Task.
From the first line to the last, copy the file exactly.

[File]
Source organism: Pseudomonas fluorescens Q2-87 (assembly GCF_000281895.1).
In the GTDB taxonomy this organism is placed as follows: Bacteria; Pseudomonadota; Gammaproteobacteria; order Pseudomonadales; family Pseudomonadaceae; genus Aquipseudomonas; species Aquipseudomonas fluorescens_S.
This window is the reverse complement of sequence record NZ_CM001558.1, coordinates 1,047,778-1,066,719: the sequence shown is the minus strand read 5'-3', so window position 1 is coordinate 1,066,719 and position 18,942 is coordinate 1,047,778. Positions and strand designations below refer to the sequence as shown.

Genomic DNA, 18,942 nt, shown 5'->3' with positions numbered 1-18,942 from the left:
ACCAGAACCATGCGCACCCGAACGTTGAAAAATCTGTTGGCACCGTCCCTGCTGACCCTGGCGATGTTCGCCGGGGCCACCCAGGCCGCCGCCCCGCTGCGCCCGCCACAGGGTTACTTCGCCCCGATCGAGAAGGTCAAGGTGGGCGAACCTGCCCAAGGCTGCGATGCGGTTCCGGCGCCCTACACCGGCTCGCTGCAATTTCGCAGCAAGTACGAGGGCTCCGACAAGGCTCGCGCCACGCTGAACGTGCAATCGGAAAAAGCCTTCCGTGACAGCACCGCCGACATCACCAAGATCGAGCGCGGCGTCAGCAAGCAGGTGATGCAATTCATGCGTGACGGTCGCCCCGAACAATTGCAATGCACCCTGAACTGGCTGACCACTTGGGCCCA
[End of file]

Source organism: Pseudomonas fluorescens Q2-87 (assembly GCF_000281895.1).
In the GTDB taxonomy this organism is placed as follows: Bacteria; Pseudomonadota; Gammaproteobacteria; order Pseudomonadales; family Pseudomonadaceae; genus Aquipseudomonas; species Aquipseudomonas fluorescens_S.
This window is the reverse complement of sequence record NZ_CM001558.1, coordinates 1,047,778-1,066,719: the sequence shown is the minus strand read 5'-3', so window position 1 is coordinate 1,066,719 and position 18,942 is coordinate 1,047,778. Positions and strand designations below refer to the sequence as shown.

Genomic DNA, 18,942 nt, shown 5'->3' with positions numbered 1-18,942 from the left:
ACCAGAACCATGCGCACCCGAACGTTGAAAAATCTGTTGGCACCGTCCCTGCTGACCCTGGCGATGTTCGCCGGGGCCACCCAGGCCGCCGCCCCGCTGCGCCCGCCACAGGGTTACTTCGCCCCGATCGAGAAGGTCAAGGTGGGCGAACCTGCCCAAGGCTGCGATGCGGTTCCGGCGCCCTACACCGGCTCGCTGCAATTTCGCAGCAAGTACGAGGGCTCCGACAAGGCTCGCGCCACGCTGAACGTGCAATCGGAAAAAGCCTTCCGTGACAGCACCGCCGACATCACCAAGATCGAGCGCGGCGTCAGCAAGCAGGTGATGCAATTCATGCGTGACGGTCGCCCCGAACAATTGCAATGCACCCTGAACTGGCTGACCACTTGGGCCCA